Closeout — many clubs have different standards to how they run their sales programs, but most clubs have one time period where everyone is on the same page. Typically the last three days of a month are a closeout. To some the last three days may result in as much as 25 percent of the entire month’s sales numbers. I have always been amazed at closeouts and wondered why there was so much energy at the end. Why not express an even amount of energy throughout the month?
Here is why — if you close out hard, you empty the popcorn machine. Yes that’s right, associate sales are like fresh batches of popcorn — there has to be kernels and there has to be heat. If you keep both of those two ingredients you will pop new popcorn. At the end of the month sales people are closing everybody left into the popcorn machine, but they are not putting new kernels (leads) into the machine, so typically everyone closes hard, but starts soft because they have depleted the lead list. Many sales reps are incentivized with bonuses, so it makes sense to pour on as many sales because the bonus system will enhance their overall paycheck. The other challenge is that the beginning of the month starts out slow, because all leads were exhausted and no time was set aside for marketing.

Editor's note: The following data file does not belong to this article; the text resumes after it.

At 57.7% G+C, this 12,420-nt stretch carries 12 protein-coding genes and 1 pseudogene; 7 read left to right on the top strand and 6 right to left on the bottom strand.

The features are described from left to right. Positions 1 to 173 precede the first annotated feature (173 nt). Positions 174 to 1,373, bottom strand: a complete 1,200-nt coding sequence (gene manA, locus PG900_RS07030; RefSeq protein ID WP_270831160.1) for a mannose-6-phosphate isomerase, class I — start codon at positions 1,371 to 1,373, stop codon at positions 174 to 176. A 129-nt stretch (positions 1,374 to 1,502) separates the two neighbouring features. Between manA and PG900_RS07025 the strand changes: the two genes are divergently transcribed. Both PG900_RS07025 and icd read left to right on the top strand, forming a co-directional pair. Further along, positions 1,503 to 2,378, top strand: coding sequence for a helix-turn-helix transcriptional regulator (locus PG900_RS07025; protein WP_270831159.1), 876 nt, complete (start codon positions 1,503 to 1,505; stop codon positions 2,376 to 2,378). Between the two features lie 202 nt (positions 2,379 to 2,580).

It would make more sense to produce consistently throughout the month, right?. It would make more sense to have kernels going into the machine every day and produce results, right?. The stress factor alone would be reduced dramatically if everybody produced all month instead of the last three days. To do that it takes focus in many areas, not only consistently making appointments everyday, but changing the way you create incentives. Your role is to monitor activity daily — make sure minimum number of appointments, referrals, corporate letters and ambassador programs are done daily. Numbers don’t lie, they always tell a story. Focus on your five new appointment’s per day — that’s 110 appointments per month based on 22 working days. Each number will average out to minimum production. The numbers don’t lie — the challenge in the process is the failure of the sale manager to demand the numbers. Remember, if you don’t keep the team on course you will be letting each individual down. You must take responsibility for the success of your team and each individual. I am not saying you do it for them, but by letting them get away with hitting their daily numbers, you will create a snowball effect of failure and no one will be happy.
Get everyone on board, talk about hitting your numbers by the end of the third week of the month, use the last week to maximize income and build for the next month, start with approach and over time you will see a better work environment that will be conducive for success.
Chuck Hall is the executive director at Big Vanilla Athletic Clubs.